[Twisted-Python] How can ftpclient.py work?

Andrew Bennetts andrew-twisted at puzzling.org
Sat Jul 26 22:19:22 EDT 2003

On Sat, Jul 26, 2003 at 08:28:53PM -0500, John Goerzen wrote:
> Hi,
> I've been reading over the Twisted examples to learn the system and
> one of them, ftpclient.py, has me flummoxed.  Specifically, the
> connectionMade function near the end.

It's worth noting that that example is meant more as a brief example of how
to use ftp.FTPClient, rather than as a real application.

> It issues a number of commands right in a row, without waiting for the
> results to come back from the deferreds that they return.  To me this
> seems bad because:
> 1. The system would have no way of knowing which command a particular
>    response belongs to

I think you're referring to these parts:

    # Get the current working directory
    ftpClient.pwd().addCallbacks(success, fail)

    ... snip ...

    # Change to the parent directory
    ftpClient.cdup().addCallbacks(success, fail)

You're right, in a real application, you probably do want to distinguish
between the responses from these two commands.  That could be as simple as
having different success functions for different commands, e.g.

    ftpClient.pwd().addCallbacks(handlePWD, fail)
    ftpClient.cdup().addCallbacks(handleCDUP, fail)

Or you could pass extra arguments to the callbacks:

    # Using .addCallback
    ftpClient.pwd().addCallback(success, 'pwd').addErrback(fail)
    # Using .addCallbacks
    ftpClient.cdup().addCallbacks(success, fail, callbackArgs=('cdup,))

In that case, the success function might be defined as:

    def success(response, command):
        print 'Success!  Got response for command %r:' % (command,)
        print '---'
        if response is None:
            print None
            print string.join(response, '\n')
        print '---'

> 2. Sending additional commands before the server is done with the
>    first one may cause problems (for instance, if it takes a little
>    while to fully transmit the first command, the second one could be
>    transmitted in the middle)

This is not a problem for FTPClient -- it internally queues the commands and
issues them when the server is ready for them.

[In the case of FTP, Twisted's FTPClient doesn't attempt any funky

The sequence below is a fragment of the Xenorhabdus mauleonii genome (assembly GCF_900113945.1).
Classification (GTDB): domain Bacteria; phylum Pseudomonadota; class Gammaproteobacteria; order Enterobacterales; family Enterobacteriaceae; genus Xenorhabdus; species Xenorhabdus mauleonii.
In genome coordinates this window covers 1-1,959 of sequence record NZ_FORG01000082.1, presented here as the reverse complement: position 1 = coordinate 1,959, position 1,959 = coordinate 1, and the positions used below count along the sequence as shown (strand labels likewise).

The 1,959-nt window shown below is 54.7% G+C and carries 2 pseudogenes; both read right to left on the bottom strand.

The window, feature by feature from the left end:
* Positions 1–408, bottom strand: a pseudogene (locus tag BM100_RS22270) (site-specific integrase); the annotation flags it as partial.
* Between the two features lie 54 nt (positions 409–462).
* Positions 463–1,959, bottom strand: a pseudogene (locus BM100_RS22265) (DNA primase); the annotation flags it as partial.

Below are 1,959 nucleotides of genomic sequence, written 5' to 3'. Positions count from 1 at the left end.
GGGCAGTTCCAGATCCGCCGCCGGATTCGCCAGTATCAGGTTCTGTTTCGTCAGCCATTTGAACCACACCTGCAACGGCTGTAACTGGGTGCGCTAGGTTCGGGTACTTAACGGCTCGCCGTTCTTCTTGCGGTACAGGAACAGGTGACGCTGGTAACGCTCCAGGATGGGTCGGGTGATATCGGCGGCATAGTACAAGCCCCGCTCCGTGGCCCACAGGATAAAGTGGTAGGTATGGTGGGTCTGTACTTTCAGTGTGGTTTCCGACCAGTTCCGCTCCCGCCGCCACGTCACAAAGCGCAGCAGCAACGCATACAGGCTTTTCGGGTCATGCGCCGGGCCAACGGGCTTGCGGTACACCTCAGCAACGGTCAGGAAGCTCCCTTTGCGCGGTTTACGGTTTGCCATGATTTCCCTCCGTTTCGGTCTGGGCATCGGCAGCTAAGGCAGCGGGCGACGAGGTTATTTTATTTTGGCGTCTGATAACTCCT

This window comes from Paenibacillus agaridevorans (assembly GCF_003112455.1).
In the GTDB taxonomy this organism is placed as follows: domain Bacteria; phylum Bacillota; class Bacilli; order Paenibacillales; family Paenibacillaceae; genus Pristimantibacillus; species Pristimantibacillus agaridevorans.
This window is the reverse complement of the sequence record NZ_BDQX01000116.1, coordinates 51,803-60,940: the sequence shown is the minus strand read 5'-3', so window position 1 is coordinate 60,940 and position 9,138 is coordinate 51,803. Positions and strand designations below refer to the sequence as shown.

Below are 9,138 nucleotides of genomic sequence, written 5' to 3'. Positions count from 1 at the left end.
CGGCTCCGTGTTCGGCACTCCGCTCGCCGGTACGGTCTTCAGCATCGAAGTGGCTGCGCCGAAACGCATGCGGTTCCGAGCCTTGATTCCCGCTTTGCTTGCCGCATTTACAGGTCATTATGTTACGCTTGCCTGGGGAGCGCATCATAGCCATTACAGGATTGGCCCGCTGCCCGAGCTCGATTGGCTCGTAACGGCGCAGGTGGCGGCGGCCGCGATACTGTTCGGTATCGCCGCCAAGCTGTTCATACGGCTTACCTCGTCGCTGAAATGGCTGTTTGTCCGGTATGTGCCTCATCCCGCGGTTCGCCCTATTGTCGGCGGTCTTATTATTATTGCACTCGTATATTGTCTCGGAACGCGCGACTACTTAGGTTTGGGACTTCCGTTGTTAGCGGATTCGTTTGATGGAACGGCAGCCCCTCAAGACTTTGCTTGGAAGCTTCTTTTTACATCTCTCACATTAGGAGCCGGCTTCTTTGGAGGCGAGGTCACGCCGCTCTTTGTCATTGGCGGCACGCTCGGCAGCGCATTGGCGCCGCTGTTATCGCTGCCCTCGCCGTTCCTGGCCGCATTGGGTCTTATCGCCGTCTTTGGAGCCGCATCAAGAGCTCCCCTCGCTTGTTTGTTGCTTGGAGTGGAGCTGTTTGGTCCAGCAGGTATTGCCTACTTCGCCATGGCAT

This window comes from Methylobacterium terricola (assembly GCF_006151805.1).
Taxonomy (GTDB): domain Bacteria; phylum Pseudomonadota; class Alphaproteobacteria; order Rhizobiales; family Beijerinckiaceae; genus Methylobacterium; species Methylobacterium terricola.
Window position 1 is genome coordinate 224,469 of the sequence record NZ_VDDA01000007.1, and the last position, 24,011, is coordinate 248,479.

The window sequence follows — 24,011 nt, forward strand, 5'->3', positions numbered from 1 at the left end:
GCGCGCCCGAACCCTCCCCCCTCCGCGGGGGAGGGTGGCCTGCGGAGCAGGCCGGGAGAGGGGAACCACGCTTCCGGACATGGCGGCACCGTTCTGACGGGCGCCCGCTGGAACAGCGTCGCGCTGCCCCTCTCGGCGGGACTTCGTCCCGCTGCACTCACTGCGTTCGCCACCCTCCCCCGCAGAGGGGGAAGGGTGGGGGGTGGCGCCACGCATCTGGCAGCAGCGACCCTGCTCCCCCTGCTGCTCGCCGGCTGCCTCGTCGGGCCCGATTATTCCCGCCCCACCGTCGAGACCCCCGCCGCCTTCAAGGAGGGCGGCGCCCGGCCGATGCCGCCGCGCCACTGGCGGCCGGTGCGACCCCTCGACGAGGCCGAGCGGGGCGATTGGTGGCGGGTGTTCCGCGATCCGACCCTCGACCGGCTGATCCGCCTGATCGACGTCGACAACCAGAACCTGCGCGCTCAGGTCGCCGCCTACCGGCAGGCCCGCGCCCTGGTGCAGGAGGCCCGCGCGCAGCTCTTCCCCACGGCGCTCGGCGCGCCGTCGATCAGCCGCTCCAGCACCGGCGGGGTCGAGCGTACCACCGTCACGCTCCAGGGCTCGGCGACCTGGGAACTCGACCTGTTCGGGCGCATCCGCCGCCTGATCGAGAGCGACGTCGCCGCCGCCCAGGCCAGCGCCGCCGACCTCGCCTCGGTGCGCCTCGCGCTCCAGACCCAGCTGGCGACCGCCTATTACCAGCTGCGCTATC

pipelining, so it's simply a matter of waiting for a response to the last
command if there's a response outstanding, otherwise it can be issued
immediately.  See the implementation of FTPClient.sendNextCommand and
FTPClient.lineReceiver (which calls sendNextCommand when appropriate) for

In general, though, most protocols would simply be doing something like:

    def sendRequest(self, data):
        # ...
        # ...

And the transport takes care of making sure the data is sent in the right
order.  You're probably thinking "but what if two calls are made to
sendRequest at the same time?  Isn't there a race condition?"  The answer is
technically yes -- very little of Twisted is thread-safe[1].  But in practice,
Twisted programs don't need to use threads to service multiple connections,
so you don't have to worry about these sorts of problems.  Only one thing
is happening at any one time in Twisted, the trick is to make sure none of
those things blocks so that *looks* like it's doing several things at once.

If you grep the Twisted source, you'll see that virtually nothing uses any
thread-locking tools like threading.Lock :)

[1] But if you need to safely call a function from a thread, you can use
    reactor.callFromThread, which will schedule that function to be called
    from the main event loop.

> 3. There is no error-checking in there, so commands are issued that
>    are dependant on the success of earlier ones (rnuning nlst after
>    cdup, for instance), but they're issued potentially before the
>    earlier ones have a chance to return an error.

In the case of doc/examples/ftpclient.py, the commands Deferreds' have
'fail' added as an errback.  It's defined as:

    def fail(error):
        print 'Failed.  Error was:'
        print error
        from twisted.internet import reactor

So there's no problems there -- the error handler will shutdown the entire
program by calling reactor.stop().  Probably not what you want to do in a
real application, but sufficient for an example.

> Now, I'm assuming that these problems do not actually exist.  Yet I
> cannot work out why not.  Can anybody shed some light?

I hope I've shed some light for you -- let us know if you need more :)


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